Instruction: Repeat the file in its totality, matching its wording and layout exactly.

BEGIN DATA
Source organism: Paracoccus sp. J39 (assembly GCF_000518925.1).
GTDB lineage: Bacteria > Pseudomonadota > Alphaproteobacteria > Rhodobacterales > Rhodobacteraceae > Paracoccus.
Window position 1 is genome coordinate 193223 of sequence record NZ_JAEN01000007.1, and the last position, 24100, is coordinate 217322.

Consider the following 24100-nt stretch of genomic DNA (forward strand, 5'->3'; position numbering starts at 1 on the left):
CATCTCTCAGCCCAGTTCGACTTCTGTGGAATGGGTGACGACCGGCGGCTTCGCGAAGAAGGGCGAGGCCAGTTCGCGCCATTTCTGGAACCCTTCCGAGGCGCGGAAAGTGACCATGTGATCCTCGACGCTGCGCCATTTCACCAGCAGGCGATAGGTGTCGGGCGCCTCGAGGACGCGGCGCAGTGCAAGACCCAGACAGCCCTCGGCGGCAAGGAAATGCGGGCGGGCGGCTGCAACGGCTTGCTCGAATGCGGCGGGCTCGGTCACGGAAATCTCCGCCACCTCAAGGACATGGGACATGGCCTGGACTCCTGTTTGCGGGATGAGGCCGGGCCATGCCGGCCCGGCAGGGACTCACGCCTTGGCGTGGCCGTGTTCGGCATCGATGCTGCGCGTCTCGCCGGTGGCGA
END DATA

Source organism: Paracoccus sp. J39 (assembly GCF_000518925.1).
GTDB lineage: Bacteria > Pseudomonadota > Alphaproteobacteria > Rhodobacterales > Rhodobacteraceae > Paracoccus.
Window position 1 is genome coordinate 193223 of sequence record NZ_JAEN01000007.1, and the last position, 24100, is coordinate 217322.

Consider the following 24100-nt stretch of genomic DNA (forward strand, 5'->3'; position numbering starts at 1 on the left):
CATCTCTCAGCCCAGTTCGACTTCTGTGGAATGGGTGACGACCGGCGGCTTCGCGAAGAAGGGCGAGGCCAGTTCGCGCCATTTCTGGAACCCTTCCGAGGCGCGGAAAGTGACCATGTGATCCTCGACGCTGCGCCATTTCACCAGCAGGCGATAGGTGTCGGGCGCCTCGAGGACGCGGCGCAGTGCAAGACCCAGACAGCCCTCGGCGGCAAGGAAATGCGGGCGGGCGGCTGCAACGGCTTGCTCGAATGCGGCGGGCTCGGTCACGGAAATCTCCGCCACCTCAAGGACATGGGACATGGCCTGGACTCCTGTTTGCGGGATGAGGCCGGGCCATGCCGGCCCGGCAGGGACTCACGCCTTGGCGTGGCCGTGTTCGGCATCGATGCTGCGCGTCTCGCCGGTGGCGA